slog: means to hit the ball so hard that it reaches the boundary. Means to work very hard
sticky wicket: used to describe a damp and soft pitch which could make it extremely difficult to play on as the ball would be going anywhere. Used when a person is in trouble or faced with awkward circumstances

Tony Benneworth from the ABC Radio best summed it up with; it’s been a very slow and dull day, but it hasn’t been boring. It’s been a good, entertaining day’s cricket.

I think I’ll put on a pair UGG’s and sit out in the backyard in a full lotus position and start chanting the mantra; salad must be served with the meal. It would be good brain training for next time I’m at a restaurant and the salad is served before the food order is brought out.


Miss Colombia Cafe

Glossary of Cricket Terms and Sayings

Saltwater Grill; Fish and Chips takeaway

Never Bite The Hand That Holds The Camera

There’s a large cane basket that sits on the floor in the front room; it’s used to store most of our photo albums. I don’t remember the last time an album was taken from the basket; they sit in the basket as if they were a game of Stack Tower. The basket’s duty these days is to serve as a decorative piece and occupy the negative space in front of the didgeridoo. At one time the albums were kept within easy reach on a bookcase shelf or a side table. They were searched at random, or each page of an album was methodically turned releasing treasured memories of long ago holidays, family gatherings, birthdays, and special events. Most of the albums have plastic pages with six pockets on each side holding the pictures; some have a clear plastic overlay coated with an adhesive to hold the pictures onto the page. And there may be an album where the prints are held in place with decorative photo mounting corners. I remember when the pages of photo albums were always sheets of black paper. You’d carefully put a photo mounting corner onto a black and white photo, lick them, and then hold the photo in place on the page until the glue spit stuff on the photo corners was somewhat dry.

image source:jmcadam

Years ago we licked a lot of stuff. You never worried about where a stamp for an envelope had been; you’d just lick the back of it and stick it onto an envelope. If you collected stamps you’d use a stamp hinge to mount them in your stamp collectors album. The hinge was a small piece of transparent paper with glue on one side. You’d lick the side with the glue and try to put half of the licked sticky side onto the back of the stamp, and then fold the hinge so it would stick onto a page in the stamp album. And you did this all before your spit dried, and the stickiness stopped being sticky. Licking stuff was just second nature. You always licked the icing off a Tic Toc biscuit before eating it, and you always licked you fingers or wherever the sauce and meat had dropped when you were eating eating a pie and sauce, and you always licked the beaters after mum had whipped the cream for her cakes with the Mixmaster.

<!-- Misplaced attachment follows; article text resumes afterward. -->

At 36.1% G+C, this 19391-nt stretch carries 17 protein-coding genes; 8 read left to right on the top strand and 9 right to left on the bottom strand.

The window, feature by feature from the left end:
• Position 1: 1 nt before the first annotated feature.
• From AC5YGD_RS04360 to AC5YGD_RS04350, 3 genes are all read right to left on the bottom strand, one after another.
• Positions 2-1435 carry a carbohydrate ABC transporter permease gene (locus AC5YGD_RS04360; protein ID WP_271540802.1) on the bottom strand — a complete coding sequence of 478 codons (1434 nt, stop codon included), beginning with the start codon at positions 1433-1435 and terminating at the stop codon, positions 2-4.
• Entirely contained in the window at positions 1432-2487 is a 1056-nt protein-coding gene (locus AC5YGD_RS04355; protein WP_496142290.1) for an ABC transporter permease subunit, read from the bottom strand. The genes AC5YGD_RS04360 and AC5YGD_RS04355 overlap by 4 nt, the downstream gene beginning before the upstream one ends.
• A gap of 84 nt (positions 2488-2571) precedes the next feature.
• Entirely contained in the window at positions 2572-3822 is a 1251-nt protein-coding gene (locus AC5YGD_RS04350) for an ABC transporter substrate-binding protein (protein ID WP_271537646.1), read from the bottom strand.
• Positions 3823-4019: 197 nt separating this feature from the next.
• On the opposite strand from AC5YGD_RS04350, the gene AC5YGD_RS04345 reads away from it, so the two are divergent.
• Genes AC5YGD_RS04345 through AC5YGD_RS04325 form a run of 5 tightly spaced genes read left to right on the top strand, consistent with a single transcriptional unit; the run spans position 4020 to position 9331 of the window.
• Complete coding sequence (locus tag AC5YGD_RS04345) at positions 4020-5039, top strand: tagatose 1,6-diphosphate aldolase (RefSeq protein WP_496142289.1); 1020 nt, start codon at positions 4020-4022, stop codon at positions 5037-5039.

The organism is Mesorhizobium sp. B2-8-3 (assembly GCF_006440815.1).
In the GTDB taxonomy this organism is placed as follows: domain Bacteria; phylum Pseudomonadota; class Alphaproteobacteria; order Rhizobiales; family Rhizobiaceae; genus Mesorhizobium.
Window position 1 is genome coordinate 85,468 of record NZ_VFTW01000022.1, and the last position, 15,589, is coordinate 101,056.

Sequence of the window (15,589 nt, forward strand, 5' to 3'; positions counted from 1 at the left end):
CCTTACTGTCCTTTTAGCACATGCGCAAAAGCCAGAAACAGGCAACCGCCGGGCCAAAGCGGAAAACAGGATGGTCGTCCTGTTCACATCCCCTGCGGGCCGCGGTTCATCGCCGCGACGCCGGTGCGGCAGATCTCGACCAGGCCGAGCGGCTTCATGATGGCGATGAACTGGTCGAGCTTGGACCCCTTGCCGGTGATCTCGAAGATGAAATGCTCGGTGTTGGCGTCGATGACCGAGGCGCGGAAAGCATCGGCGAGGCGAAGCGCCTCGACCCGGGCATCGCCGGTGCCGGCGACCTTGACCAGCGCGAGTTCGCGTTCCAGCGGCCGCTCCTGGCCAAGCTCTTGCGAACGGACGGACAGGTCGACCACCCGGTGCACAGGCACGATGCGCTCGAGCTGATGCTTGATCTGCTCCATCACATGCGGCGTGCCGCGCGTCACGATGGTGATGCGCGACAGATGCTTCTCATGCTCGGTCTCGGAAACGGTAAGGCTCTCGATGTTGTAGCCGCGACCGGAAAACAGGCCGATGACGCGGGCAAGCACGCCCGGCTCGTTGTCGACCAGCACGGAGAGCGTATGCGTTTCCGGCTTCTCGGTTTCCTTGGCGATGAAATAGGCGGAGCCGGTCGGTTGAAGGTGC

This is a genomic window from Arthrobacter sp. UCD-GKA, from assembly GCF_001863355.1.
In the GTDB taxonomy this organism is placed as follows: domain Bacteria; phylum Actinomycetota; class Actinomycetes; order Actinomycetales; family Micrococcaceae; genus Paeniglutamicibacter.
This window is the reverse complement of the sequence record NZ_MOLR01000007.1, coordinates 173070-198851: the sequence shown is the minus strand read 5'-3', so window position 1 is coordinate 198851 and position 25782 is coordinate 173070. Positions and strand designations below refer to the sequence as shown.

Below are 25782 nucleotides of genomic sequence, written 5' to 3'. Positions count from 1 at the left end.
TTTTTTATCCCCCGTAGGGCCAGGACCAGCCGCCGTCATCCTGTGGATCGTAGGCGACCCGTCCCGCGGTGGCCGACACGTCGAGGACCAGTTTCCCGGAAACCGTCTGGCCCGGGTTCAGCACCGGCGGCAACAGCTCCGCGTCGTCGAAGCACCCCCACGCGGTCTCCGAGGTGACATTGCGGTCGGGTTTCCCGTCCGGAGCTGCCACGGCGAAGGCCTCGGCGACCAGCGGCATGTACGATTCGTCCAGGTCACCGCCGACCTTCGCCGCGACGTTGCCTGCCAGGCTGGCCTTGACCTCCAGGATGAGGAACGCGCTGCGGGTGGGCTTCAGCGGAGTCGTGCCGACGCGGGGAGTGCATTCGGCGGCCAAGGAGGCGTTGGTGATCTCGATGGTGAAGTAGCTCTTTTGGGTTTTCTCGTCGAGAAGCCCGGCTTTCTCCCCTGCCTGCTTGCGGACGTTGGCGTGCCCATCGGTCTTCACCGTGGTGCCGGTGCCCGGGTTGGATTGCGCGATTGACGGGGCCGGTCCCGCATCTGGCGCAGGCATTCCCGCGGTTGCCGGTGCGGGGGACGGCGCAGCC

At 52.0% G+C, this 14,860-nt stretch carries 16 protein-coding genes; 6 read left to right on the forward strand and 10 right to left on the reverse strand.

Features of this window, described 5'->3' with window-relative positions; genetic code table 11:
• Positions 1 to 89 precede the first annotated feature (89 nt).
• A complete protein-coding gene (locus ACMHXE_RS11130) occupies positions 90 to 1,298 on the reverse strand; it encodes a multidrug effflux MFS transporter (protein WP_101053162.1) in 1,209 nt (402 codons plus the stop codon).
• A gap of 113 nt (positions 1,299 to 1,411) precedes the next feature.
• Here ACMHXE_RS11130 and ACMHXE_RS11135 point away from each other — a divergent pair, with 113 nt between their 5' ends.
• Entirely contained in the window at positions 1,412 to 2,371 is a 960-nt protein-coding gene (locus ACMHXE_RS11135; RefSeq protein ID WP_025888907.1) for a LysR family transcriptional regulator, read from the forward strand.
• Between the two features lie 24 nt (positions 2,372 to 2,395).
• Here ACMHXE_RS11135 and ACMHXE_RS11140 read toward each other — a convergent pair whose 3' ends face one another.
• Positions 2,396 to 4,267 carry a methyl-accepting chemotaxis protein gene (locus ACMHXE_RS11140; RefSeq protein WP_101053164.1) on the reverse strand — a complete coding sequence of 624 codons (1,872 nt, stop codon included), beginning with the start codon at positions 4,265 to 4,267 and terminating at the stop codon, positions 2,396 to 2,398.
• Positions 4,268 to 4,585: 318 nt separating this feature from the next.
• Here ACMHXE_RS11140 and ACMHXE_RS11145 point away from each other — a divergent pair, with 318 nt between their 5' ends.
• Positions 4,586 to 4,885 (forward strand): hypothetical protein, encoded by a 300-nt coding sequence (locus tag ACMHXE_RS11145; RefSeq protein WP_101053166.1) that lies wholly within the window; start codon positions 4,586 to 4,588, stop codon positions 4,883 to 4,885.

Back then you never really knew what you had taken a picture of until you picked up your printed photos from the chemist shop. You’d point the camera at something, look down and through the view finder to see what the camera was pointed at, and then push the shutter button on the side of the camera. I think I had a Kodak Brownie Flash II. You got your Kodak black and white film at the chemist shop; 8 pictures to a roll. The film was wound on a spool that would slip into the camera.

image source:skmcadam

You’d take the exposed film back to the chemist to be sent away for processing and printing; it would seem like an eternity, but the next week your photos were in a Kodak envelope waiting to be picked up. Before you left the shop you’d breathlessly reach into the envelope for your black and white memories; most times only half of the eight were in focus, well framed, or properly exposed. And you would carefully put a photo mounting corner onto the corners of each black and white photo, lick them, and then hold the photo in place on the page of a photo album.

I think at one time photo’s were somewhat personal. Photo albums weren’t passed around or given to friends to enjoy; they were personal keepsakes. You never really knew what attractions, buildings, scenes, or destinations your friends had preserved from their holiday’s as personal memories. When relatives or friends did share their albums it was unusual to find two identical photographs; a well known attraction may have been photographed from the same viewing place but there was always a difference in the angle or direction. It’s different today. It seems that images are captured, and then immediately shared on the myriad of social networks, or uploaded and distributed through cloud based databases. A quick search through these online resources shows that most people have photographed the same buildings, attractions, and landmarks from the same viewing place, at the same angle, and from the same direction. Data suggests that 35% of the online photographs of the Eiffel Tower are taken from the same three angles and that 85% of the photos of Machu Picchu are from the same spots; creating nearly half a million identical images on Instagram. It would seem that Instagram and TripAdvisor are not only used for inspiration of where to go for a holiday, but what to photograph and visit.

image source:jmcadam

And so I started musing. Why not provide different images of the same attractions and landmarks for all those bored with seeing the same images; and what if there was an online database of images of the world’s finest beaches, mountains, rivers, lakes and glaciers, rain forests, cultural monuments, heritage sites, important historical and political sites, and architectural structures taken from different perspectives. And to ensure the integrity of “a not the same old images” database an image would be subjected to a content analysis script before it could be uploaded. If the content analysis script determined that a similar image already existed in the database, then the image awaiting uploading would be rejected; no two images would be the same.